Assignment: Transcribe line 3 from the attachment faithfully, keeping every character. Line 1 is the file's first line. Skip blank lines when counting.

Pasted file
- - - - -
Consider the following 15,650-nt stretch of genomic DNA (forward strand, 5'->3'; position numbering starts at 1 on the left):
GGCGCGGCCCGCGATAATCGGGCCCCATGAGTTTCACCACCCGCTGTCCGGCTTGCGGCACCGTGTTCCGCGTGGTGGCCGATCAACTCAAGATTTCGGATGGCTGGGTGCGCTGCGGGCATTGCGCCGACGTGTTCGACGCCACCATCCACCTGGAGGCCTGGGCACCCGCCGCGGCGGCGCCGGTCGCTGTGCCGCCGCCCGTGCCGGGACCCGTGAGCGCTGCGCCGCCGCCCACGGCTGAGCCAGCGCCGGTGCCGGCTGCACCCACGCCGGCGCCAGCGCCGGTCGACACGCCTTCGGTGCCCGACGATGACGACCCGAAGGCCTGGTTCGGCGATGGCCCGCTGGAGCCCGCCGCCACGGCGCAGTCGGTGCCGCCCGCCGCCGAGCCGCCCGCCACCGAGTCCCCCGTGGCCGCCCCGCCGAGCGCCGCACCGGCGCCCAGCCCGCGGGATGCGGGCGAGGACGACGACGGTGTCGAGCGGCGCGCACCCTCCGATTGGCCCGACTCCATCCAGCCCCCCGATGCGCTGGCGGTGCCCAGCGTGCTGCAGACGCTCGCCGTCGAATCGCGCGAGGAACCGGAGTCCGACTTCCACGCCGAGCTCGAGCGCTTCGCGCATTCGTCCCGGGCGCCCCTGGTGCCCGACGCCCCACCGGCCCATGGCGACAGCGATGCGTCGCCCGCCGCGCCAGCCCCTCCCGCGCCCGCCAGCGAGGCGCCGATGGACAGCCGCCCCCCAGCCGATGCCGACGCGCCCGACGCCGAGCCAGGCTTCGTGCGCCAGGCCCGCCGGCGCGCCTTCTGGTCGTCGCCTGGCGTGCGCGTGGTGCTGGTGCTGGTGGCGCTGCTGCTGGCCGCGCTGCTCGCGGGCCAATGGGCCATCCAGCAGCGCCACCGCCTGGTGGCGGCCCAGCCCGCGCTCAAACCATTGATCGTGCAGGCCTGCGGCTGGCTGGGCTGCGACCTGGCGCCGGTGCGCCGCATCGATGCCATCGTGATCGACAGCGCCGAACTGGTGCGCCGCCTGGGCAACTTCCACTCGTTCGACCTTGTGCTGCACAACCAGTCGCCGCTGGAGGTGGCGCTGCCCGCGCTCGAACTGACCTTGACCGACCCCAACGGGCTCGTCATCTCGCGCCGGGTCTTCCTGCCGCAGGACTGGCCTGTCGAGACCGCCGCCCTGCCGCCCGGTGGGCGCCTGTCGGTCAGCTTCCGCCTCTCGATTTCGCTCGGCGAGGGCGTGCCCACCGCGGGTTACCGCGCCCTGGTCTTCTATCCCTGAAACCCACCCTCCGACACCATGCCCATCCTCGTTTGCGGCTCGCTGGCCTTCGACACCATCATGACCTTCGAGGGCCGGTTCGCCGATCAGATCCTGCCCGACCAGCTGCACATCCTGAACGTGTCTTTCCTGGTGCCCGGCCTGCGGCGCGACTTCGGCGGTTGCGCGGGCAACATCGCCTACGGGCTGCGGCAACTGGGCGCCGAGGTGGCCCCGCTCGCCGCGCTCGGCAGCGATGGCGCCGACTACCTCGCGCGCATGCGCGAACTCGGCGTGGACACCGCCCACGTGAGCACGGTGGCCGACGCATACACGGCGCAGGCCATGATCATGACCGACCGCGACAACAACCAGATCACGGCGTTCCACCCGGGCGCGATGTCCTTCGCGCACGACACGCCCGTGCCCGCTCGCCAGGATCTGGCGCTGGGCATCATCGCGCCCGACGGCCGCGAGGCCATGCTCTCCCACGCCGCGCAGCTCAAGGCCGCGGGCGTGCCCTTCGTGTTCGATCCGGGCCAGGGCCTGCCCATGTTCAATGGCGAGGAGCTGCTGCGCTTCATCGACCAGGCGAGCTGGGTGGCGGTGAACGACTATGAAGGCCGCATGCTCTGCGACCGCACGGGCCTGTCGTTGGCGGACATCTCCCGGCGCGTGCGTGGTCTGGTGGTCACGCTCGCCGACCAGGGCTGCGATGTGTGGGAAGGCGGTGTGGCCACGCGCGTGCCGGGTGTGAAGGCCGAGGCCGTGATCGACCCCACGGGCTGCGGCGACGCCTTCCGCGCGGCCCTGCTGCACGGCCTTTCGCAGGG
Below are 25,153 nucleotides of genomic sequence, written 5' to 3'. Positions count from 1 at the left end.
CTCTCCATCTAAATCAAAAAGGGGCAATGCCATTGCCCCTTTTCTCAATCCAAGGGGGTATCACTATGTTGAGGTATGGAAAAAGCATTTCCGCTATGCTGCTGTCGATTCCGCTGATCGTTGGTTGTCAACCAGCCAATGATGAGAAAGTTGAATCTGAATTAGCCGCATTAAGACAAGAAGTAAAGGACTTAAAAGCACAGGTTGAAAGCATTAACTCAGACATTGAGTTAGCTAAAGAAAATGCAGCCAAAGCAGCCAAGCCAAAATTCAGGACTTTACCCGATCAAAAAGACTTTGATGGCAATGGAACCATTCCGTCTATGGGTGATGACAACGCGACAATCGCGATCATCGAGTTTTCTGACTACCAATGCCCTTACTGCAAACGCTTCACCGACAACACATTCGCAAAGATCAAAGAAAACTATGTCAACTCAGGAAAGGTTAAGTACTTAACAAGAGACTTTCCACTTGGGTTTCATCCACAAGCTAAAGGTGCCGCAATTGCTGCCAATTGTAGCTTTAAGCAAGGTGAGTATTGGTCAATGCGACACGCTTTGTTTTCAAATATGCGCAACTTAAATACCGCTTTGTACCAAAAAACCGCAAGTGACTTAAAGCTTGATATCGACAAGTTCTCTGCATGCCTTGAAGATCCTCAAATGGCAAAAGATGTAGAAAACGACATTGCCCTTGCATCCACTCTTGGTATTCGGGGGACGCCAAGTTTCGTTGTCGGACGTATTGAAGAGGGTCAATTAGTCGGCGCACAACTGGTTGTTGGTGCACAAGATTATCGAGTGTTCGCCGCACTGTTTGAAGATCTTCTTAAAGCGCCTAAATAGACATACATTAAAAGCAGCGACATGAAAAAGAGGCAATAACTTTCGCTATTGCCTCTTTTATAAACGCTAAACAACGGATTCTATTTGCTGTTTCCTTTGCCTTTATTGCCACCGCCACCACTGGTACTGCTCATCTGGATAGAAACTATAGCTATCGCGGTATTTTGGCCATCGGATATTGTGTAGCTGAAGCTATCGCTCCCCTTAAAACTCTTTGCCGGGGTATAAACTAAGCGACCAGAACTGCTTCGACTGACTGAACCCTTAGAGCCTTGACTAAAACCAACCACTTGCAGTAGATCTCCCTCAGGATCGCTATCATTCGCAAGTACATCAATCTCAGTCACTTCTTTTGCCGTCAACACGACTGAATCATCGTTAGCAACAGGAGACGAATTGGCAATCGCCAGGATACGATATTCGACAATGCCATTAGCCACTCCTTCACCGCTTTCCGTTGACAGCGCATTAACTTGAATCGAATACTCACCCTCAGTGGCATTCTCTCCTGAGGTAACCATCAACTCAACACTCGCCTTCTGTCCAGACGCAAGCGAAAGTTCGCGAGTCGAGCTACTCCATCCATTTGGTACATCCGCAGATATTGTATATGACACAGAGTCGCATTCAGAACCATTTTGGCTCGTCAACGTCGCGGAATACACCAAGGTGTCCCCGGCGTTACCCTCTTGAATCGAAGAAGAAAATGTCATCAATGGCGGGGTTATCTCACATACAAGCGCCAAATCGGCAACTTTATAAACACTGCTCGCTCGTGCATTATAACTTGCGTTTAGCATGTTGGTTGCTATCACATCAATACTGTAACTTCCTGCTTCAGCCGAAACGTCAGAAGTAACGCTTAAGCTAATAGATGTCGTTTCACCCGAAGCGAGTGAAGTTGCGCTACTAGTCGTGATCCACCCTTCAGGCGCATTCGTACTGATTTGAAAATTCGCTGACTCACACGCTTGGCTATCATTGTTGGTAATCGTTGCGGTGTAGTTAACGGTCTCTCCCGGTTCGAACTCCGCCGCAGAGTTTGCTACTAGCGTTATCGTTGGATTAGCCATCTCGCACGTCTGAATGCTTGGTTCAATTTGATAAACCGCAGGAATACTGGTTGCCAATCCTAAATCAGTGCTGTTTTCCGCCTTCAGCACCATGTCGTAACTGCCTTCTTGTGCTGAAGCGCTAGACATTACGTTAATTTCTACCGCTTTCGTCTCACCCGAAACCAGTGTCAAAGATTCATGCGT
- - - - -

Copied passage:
Below are 25,153 nucleotides of genomic sequence, written 5' to 3'. Positions count from 1 at the left end.